‘Although the Courts have studiously refrained from attempting an exhaustive definition of the words 'good cause' they have laid down what an applicant should do to comply with such requirement. In this regard it was stated that an applicant:

(a)   must give a reasonable explanation for his default;

(b)   the application must be made bona fide; and

(c)   applicant must show that he has a bona fide defence to the plaintiff's claim.’

[25]      Having considered the founding affidavit by Ms. Nambinga as well as all the annexures attached thereto, I am satisfied that the reason for the delay in filling the expert report in accordance with the court order was sufficiently explained. It is clear from the annexed correspondence exchanged between the offices of the legal practitioner and that of Legal Aid, that substantial effort was made to resolve the issue of payment. I cannot find that there was any intentional delay on the part of the plaintiff. I am thus satisfied that the application is bona fide.

[26]     The final issue to consider is the issue of bona fide defence. In the matter of Namibia Security Supplies CC v Schidlowski5 Ueitele J said the following:

‘In view of our current Constitutional dispensation which guarantees every person the right to have his or her dispute determined by an independent and competent Court or Tribunal I endorse the views expressed in the cases I have quoted above. I am therefore of the opinion that the present Rule, i.e. Rule 55 (1) and (2), should, be interpreted to say, that it requires a defendant who is in default to say on oath that he has a good defence, and requires him further to set out sufficient information to enable the Court to come to the conclusion that the defence is bona fide and not put up merely for the purpose of delaying satisfaction of the plaintiff's claim. The defendant does not, as a rule of law, necessarily have to make out a prima facie defence in his affidavit. (My underlining)

[27]      The application before court is not the ordinary run of the mill matter as the main dispute relates to the custody of two minor children, who are aged 7 and 12 respectively. It is trite that a child’s best interests are paramount in every matter concerning the child. In determining what was in the best interest of minor children in considering the issue of custody, the court did so as their upper guardian. The latitude afforded by the South African courts in this regard was endorsed by this court6.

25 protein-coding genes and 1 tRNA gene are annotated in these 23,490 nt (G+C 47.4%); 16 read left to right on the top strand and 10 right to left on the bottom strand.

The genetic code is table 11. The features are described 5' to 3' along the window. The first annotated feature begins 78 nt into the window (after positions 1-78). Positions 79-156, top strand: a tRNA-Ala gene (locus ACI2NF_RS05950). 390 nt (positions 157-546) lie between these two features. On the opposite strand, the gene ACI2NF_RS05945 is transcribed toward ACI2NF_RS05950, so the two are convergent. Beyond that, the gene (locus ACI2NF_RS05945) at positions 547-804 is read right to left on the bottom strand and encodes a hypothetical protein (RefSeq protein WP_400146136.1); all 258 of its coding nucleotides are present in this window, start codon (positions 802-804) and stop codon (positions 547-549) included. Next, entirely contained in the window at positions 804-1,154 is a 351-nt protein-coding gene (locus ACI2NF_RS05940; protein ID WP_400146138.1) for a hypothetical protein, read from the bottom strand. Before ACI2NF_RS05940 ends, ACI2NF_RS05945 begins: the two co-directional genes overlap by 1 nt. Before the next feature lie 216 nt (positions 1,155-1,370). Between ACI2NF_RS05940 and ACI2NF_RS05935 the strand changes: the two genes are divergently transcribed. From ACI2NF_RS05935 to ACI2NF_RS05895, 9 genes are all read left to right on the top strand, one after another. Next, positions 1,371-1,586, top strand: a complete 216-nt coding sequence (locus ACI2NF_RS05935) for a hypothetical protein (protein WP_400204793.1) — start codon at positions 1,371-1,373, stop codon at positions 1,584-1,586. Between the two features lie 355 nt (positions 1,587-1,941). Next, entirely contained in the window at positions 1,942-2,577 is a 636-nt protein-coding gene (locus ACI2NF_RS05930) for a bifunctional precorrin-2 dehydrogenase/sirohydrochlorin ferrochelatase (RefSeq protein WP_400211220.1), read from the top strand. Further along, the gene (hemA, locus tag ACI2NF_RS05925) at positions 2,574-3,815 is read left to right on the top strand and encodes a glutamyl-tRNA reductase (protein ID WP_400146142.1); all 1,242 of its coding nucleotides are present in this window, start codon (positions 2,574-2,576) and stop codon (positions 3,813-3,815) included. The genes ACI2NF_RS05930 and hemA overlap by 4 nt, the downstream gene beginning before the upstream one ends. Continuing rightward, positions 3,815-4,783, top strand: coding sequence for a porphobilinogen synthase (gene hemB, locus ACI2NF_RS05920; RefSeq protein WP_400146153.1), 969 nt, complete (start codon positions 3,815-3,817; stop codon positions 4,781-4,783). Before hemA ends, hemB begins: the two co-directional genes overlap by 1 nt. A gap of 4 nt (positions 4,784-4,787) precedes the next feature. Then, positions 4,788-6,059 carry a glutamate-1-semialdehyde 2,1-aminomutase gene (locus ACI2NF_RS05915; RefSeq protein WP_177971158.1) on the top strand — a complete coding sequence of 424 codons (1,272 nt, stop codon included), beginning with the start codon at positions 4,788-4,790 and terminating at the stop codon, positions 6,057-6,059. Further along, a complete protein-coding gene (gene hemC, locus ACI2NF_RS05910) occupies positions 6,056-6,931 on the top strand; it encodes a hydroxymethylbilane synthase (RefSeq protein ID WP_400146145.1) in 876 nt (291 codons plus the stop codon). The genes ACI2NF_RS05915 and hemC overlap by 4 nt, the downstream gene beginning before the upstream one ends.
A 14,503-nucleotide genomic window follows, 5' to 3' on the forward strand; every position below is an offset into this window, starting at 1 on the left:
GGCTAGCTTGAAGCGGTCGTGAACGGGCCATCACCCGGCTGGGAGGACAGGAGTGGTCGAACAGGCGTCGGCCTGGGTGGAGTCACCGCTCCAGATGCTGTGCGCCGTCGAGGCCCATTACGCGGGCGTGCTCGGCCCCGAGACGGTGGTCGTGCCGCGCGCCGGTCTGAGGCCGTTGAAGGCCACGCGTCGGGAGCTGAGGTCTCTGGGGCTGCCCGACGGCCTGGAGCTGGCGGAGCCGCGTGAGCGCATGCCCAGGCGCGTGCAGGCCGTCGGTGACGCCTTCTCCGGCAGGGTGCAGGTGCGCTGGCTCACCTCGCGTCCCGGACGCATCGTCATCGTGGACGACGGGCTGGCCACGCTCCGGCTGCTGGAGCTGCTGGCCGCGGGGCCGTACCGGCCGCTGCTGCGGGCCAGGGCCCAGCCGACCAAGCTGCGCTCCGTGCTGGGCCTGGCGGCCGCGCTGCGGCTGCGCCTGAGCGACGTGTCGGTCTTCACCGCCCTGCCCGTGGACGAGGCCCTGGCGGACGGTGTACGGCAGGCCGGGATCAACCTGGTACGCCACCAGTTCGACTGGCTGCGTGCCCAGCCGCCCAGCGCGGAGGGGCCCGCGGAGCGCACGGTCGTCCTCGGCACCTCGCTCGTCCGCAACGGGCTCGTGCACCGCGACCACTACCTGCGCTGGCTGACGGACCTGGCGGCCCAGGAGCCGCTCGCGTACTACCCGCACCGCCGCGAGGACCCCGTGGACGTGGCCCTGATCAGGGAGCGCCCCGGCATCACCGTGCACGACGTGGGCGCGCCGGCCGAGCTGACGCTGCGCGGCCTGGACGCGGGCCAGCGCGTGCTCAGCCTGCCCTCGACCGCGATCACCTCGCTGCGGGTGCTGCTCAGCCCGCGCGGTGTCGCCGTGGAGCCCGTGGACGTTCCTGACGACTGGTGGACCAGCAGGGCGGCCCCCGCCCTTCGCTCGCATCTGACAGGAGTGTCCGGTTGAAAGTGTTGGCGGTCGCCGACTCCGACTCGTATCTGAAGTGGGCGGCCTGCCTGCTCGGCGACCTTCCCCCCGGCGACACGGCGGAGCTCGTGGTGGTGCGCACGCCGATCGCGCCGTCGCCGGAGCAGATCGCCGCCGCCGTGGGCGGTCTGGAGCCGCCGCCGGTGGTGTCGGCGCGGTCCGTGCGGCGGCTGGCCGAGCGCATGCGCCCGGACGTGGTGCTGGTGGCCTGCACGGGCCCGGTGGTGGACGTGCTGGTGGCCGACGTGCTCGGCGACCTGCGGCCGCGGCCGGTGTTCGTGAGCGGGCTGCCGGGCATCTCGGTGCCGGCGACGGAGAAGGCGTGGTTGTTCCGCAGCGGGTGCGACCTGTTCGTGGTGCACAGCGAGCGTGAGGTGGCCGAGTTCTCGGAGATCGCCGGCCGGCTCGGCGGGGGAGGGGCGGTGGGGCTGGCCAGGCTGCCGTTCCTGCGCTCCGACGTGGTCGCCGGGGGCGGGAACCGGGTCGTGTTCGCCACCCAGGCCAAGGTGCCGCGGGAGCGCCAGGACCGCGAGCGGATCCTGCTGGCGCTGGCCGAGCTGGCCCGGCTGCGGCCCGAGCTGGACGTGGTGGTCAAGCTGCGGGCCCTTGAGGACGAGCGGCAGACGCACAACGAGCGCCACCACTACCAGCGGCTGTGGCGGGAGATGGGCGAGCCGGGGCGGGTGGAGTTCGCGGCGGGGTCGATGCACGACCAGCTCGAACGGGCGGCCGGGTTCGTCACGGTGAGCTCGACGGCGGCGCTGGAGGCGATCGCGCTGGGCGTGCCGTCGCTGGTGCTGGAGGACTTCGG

[28]      Generally, courts are reluctant to close the doors of court to a litigant purely for reasons relating to non-compliance with court proceedings. I believe this is more so in disputes concerning children. That in these cases the child’s best interest should not be held at ransom for the sake of legal niceties7.

[29]      By striking the claim of the plaintiff as prayed for on behalf of the defendant, would effectively close the door of the court to the plaintiff, who is the mother of the minor children.

[30]      The reason why the matter was returned to judicial case management was specifically to obtain expert reports to assist the court in reaching a just and fair decision with regards to the custody of the minor children.

[31]      The report in question is indeed now available and it is my considered view that the interest of the children can best be determined if the court has all the relevant factors pertaining to them and their parents at its disposal. It is only then that the court will be in a position to determine what is in the best interest of the minor children and the matter pertaining the minor children can be properly ventilated as to what would be in their best interest in so far as who should be awarded primary care. This can however only be done if the plaintiff and defendant are allowed to present their case to court.

Cost

[32]      I am of the opinion that given the circumstance of this case the proper order to be issued is to grant the condonation as prayed for, but to mulct the plaintiff with an appropriate cost order in terms of rule 53(2)(d) as a result of the non-compliance.

[33]      As it was the plaintiff who sought an indulgence from this court and the opposition thereto was not unreasonable. This order for costs will therefore extend to the costs necessarily incurred as a result of this hearing.

[34]      Having regard to the foregoing, I make the following order:

1.   Condonation for non-compliance with court order dated 01/06/2017 is hereby granted.

2.   The costs of this hearing are awarded to the defendant.

3.   The matter is postponed to 17 August 2017 at 15:00 for a status hearing.

__________________

JS Prinsloo

Judge

APPEARANCES

For the Plaintiff:                                      Ms. S. Nambinga

Of:                                                           AngulaCo Inc, Windhoek

For the Defendant:                                  Ms. D. Sauls

Of:                                                           Saul Jacobs & Co, Windhoek


1 Rule 55(1) of Rules of the High Court.

2 Supporting affidavit by Ms. Nambinga, pages C1-24.

3 Donatus v Muhamederahimvo & Others; Donatus v Ministry of Health and Social Services (I2304/2013; I 1573/2013) [2016] NAHCMD 49 (2 March 2016)

4 2000 NR 186 (SC).

5 An unreported judgment of this court Case No (I 4113/2011) [2013] NAHCMD 282 (delivered on 01

October 2014).

6 JM AND ANOTHER v SM 2016 (1) NR 27 (HC).

7 Mava Majikija v Nothemba Pamela Mxo and Another (Unreported) Case number 1596/2015 (ECLD)